An embodiment of the invention is a plumbing odor trap assembly that may be attached to the bottom of a liquid receiver, such the bowl of a urinal, for passing the waste liquid to a sewer line. The trap is initially filled with a sealant liquid. The sealant liquid is selected to be non-miscible in the waste liquid, and its specific density is lower than that of the waste liquid. For example, for implementations in a urinal apparatus, a sealant liquid may be a hydrophobic liquid having a lower specific density than that of urine allowing the sealant liquid to settle and float on the top of the urine in a mixture of sealant and urine. The trap assembly, in accordance with the invention, provides two (2) passageways for liquids: the first passageway works similarly to a conventional trap, allowing passage of any liquid without obstruction, thus preventing overflow, while retaining a residual amount of liquid to act as an odor trap and prevent odors from diffusing from the sewers into breathable air. The second passageway, in accordance with the invention, comprises a release opening near the bottom of the trap connected with a tubing to the sewer line. A valve (or a similar occluding element) is used to close the opening at the bottom of the trap. The valve is combined with a floating mechanism. The floating mechanism is placed within the trap and is able to float within the liquids inside the trap. The valve and the floating mechanism are designed such that an upward movement (or an up position) under the influence of buoyancy causes the valve to open (or stay open), and vice versa, a downward movement (or down position), for lack of sufficient buoyancy, puts the valve in a closed position. Thus, When the amount of liquids in the trap is below a predetermined level, the valve remains in a closed position. When the drain receives waste water through the inlet of the drain, the waste water flows toward the bottom of the trap, in accordance with the specific densities of the separate liquids described above, and the total level of liquids rises, thus providing the buoyancy for the floating mechanism that automatically causes the valve to open. Since the waste water is located at the bottom of the trap, near the bottom opening, it flows through the opening and via the tubing toward the sewer line. When the level of liquids in the trap falls to (or below) the predetermined level, then the valve closes. The predetermined level of liquid may be designed to keep a portion of the waste water in the trap and all (or at least most) of the sealant liquid in the trap. The remaining sealant liquid in the trap acts as a barrier between the waste liquid and the air.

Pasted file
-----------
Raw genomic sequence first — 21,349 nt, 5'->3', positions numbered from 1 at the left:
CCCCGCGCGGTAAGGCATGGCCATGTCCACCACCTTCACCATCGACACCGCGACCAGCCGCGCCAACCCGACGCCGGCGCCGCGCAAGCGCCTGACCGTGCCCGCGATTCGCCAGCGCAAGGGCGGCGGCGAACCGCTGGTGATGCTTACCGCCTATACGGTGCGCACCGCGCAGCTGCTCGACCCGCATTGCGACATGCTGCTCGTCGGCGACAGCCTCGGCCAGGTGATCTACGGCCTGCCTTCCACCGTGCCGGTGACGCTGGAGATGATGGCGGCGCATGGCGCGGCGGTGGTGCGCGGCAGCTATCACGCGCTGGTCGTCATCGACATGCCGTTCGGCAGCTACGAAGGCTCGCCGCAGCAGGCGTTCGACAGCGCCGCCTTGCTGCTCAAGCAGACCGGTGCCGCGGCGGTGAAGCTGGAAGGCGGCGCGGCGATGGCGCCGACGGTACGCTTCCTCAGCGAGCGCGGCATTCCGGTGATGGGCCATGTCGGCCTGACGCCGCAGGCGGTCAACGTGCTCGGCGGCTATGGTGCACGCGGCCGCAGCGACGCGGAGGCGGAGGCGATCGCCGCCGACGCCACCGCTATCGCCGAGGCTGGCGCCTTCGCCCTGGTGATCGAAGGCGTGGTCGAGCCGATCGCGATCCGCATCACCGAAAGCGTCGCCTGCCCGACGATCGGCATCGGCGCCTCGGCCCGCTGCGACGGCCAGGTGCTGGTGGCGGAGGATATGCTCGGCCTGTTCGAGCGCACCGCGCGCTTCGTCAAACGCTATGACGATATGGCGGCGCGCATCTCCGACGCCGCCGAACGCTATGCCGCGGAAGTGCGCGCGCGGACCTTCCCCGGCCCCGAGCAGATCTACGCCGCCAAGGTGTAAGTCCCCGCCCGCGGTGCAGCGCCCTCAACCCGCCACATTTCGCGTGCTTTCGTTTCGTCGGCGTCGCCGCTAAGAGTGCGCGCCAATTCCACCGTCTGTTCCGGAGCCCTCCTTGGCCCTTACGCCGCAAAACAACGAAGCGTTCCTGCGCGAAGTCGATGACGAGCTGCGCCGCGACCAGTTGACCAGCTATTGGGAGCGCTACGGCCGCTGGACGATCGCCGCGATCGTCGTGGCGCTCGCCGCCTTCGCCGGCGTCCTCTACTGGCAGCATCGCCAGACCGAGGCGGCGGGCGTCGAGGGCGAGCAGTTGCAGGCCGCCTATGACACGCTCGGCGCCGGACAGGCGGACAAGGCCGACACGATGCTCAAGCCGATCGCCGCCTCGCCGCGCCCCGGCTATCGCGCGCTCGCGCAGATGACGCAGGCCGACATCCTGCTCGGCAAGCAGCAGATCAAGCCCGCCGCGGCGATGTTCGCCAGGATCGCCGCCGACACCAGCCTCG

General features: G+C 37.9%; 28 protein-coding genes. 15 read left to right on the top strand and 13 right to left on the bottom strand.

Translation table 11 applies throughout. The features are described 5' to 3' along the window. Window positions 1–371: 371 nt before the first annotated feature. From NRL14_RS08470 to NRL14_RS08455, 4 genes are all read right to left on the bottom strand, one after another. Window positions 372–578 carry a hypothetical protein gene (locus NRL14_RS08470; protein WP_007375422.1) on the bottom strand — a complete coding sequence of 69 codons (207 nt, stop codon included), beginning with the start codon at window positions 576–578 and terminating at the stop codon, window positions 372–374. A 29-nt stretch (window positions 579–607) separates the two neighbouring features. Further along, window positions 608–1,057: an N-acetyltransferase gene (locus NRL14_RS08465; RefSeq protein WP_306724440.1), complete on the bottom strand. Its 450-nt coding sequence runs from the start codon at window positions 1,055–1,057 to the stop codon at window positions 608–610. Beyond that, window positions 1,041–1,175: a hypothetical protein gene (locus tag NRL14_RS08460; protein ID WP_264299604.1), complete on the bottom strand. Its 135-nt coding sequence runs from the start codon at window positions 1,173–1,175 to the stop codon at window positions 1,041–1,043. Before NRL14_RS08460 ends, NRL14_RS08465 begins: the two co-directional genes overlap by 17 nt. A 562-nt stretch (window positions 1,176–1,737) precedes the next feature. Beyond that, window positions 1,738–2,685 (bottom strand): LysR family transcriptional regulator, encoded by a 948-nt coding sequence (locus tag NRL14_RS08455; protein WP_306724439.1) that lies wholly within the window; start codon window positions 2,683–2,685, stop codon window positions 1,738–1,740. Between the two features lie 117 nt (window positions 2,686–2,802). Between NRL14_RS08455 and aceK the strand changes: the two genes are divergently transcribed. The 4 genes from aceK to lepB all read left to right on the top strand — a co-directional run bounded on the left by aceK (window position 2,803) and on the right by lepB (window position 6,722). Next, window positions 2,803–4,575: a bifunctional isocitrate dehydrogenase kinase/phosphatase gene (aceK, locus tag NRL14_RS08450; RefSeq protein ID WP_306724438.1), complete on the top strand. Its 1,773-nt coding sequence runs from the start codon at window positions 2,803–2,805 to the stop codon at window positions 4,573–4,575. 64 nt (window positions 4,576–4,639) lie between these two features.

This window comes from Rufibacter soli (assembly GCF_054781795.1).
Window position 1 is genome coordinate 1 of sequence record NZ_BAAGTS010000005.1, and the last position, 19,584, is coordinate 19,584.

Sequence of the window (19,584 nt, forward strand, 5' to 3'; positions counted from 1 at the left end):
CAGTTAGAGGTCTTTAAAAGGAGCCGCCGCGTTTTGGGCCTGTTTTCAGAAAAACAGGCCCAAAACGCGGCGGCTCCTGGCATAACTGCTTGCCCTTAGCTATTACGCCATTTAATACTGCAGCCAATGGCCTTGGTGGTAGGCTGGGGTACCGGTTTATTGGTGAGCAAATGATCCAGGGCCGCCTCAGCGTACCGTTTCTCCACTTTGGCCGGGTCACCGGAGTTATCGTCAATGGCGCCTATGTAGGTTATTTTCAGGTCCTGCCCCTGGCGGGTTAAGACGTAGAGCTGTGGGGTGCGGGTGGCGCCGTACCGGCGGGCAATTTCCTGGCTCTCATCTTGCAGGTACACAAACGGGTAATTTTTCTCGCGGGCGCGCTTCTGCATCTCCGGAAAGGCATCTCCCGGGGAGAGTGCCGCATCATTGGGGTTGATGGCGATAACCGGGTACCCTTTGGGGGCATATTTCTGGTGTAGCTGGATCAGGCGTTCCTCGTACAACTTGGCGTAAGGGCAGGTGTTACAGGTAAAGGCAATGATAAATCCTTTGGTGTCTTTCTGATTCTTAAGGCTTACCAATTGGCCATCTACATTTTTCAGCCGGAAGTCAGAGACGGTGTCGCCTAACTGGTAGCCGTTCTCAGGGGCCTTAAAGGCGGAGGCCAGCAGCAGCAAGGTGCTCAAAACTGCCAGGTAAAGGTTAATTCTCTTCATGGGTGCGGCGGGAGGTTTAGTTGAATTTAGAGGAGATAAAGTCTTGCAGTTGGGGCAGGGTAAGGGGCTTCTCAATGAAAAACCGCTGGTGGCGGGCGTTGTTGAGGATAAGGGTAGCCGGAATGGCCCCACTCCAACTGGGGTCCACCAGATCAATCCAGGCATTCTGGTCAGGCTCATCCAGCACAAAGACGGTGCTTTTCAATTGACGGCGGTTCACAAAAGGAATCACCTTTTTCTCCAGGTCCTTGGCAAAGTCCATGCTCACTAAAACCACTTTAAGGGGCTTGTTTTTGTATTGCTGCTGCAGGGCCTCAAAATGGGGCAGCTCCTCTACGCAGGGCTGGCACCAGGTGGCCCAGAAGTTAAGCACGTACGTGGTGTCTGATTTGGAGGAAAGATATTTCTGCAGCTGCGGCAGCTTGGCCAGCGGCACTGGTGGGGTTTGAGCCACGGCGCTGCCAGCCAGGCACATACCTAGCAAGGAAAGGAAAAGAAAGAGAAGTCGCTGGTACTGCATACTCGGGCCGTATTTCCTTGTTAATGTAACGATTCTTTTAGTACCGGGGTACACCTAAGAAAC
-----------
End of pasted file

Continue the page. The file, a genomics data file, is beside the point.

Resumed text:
FIG. 1A is a sectional side view schematically representing a trap and drain assembly in accordance with embodiments of the invention. The trap and drain system 101, in accordance with the invention, may be attached to the main body for receiving waste liquids, such as the bowl of a urinal 100. The trap and drain assembly comprises a main compartment 102 (i.e. an inlet) for receiving waste liquid. The main compartment 102 is connected to the drain pipes 110 through a generally U-shaped (or S-shaped) pipe 104, and allows unobstructed flow of any liquid through the trap. The latter is generally a compliance requirement with the plumbing sanitation and building code. The inlet to the trap and drain may be covered with a cover 134, which allows urine to flow toward the main compartment. The cover 134 may possess some shape design features, the utility of which would be to reduce the velocity of the urine as it enters main compartment 102. Reducing the velocity of the waste liquid as it mixes with the sealant liquid allows for a better separation of the two liquids, thus promoting fast settlement of the waste liquid at the bottom of the trap. The cover 134 may also be tightly fitted so as to allow passing waste liquid while block solid objects the size of which is above a given size, such as cigarette butts, paper waste or any other undesired solid object whose size exceeds a given limit.